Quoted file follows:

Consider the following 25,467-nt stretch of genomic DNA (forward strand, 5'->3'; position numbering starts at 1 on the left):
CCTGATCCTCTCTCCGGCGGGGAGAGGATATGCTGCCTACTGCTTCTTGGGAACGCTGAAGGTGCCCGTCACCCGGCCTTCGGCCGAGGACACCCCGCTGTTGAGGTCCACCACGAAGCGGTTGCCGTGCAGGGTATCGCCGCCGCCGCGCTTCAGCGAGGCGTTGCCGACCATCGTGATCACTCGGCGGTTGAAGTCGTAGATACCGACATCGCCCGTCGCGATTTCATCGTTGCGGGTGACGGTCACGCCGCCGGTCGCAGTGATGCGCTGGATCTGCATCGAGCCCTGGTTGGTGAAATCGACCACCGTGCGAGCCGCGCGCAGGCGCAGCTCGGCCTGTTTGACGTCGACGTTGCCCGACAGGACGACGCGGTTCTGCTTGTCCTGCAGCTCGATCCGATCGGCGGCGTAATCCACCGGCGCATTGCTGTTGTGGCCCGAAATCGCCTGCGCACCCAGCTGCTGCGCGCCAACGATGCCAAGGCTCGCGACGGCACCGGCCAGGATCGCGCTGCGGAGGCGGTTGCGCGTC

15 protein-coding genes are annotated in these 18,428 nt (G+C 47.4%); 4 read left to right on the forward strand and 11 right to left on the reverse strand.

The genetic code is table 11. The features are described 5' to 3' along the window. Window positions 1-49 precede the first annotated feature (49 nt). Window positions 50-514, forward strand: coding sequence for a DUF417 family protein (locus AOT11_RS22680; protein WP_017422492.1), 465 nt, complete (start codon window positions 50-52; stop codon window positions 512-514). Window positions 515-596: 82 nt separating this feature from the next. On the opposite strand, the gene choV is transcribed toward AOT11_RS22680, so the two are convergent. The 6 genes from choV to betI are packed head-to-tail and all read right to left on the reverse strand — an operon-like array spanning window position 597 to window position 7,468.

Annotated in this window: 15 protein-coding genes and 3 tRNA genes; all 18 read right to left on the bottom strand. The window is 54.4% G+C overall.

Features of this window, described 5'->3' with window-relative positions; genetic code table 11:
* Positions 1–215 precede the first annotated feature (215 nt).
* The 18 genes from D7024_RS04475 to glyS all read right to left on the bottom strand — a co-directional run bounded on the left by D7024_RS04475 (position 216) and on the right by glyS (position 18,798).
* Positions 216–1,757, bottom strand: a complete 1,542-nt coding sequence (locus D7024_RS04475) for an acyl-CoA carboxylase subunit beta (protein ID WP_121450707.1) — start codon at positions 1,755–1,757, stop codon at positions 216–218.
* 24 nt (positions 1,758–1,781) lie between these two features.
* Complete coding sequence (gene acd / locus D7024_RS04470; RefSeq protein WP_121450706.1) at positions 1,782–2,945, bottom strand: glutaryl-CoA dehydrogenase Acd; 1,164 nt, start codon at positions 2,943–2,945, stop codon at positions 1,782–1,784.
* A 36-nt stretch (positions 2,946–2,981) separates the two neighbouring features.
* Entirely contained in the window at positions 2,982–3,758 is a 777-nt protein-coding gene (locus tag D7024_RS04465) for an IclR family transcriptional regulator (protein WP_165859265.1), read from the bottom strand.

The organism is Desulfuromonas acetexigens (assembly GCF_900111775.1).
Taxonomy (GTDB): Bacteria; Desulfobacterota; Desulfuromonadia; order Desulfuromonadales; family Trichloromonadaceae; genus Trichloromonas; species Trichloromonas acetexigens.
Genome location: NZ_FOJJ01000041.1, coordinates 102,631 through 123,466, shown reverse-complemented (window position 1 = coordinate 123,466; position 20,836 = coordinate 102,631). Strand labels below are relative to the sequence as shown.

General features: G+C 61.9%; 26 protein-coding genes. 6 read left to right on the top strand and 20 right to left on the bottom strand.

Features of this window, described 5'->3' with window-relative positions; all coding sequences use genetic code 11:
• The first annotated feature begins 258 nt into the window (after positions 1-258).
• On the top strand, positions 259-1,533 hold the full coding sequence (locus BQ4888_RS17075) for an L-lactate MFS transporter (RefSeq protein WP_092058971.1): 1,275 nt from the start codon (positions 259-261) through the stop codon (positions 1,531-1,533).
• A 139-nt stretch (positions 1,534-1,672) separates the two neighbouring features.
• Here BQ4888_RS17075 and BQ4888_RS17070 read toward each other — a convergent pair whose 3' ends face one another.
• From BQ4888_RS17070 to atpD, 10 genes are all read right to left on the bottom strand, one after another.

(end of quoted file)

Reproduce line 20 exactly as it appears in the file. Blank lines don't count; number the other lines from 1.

• On the top strand, positions 259-1,533 hold the full coding sequence (locus BQ4888_RS17075) for an L-lactate MFS transporter (RefSeq protein WP_092058971.1): 1,275 nt from the start codon (positions 259-261) through the stop codon (positions 1,531-1,533).